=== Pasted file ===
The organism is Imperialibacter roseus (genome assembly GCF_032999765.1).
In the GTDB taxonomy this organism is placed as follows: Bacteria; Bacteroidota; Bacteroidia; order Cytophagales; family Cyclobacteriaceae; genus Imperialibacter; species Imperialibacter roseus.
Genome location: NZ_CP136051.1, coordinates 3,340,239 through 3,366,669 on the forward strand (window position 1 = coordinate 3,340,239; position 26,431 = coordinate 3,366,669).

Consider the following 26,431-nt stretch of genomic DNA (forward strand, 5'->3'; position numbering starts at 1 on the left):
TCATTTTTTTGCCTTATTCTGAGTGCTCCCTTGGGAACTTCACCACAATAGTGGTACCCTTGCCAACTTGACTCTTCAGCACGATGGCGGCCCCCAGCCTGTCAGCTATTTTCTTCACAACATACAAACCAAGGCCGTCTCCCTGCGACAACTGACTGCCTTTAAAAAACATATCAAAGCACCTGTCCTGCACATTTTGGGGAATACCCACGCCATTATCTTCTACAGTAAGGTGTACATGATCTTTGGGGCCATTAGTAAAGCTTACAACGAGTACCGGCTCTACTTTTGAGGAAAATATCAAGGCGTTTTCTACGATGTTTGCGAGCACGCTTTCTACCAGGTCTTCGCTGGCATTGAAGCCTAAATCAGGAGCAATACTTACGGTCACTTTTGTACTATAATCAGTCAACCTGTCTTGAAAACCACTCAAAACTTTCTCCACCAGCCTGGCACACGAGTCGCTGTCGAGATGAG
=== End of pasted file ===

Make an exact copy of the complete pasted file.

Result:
The organism is Imperialibacter roseus (genome assembly GCF_032999765.1).
In the GTDB taxonomy this organism is placed as follows: Bacteria; Bacteroidota; Bacteroidia; order Cytophagales; family Cyclobacteriaceae; genus Imperialibacter; species Imperialibacter roseus.
Genome location: NZ_CP136051.1, coordinates 3,340,239 through 3,366,669 on the forward strand (window position 1 = coordinate 3,340,239; position 26,431 = coordinate 3,366,669).

Consider the following 26,431-nt stretch of genomic DNA (forward strand, 5'->3'; position numbering starts at 1 on the left):
TCATTTTTTTGCCTTATTCTGAGTGCTCCCTTGGGAACTTCACCACAATAGTGGTACCCTTGCCAACTTGACTCTTCAGCACGATGGCGGCCCCCAGCCTGTCAGCTATTTTCTTCACAACATACAAACCAAGGCCGTCTCCCTGCGACAACTGACTGCCTTTAAAAAACATATCAAAGCACCTGTCCTGCACATTTTGGGGAATACCCACGCCATTATCTTCTACAGTAAGGTGTACATGATCTTTGGGGCCATTAGTAAAGCTTACAACGAGTACCGGCTCTACTTTTGAGGAAAATATCAAGGCGTTTTCTACGATGTTTGCGAGCACGCTTTCTACCAGGTCTTCGCTGGCATTGAAGCCTAAATCAGGAGCAATACTTACGGTCACTTTTGTACTATAATCAGTCAACCTGTCTTGAAAACCACTCAAAACTTTCTCCACCAGCCTGGCACACGAGTCGCTGTCGAGATGAG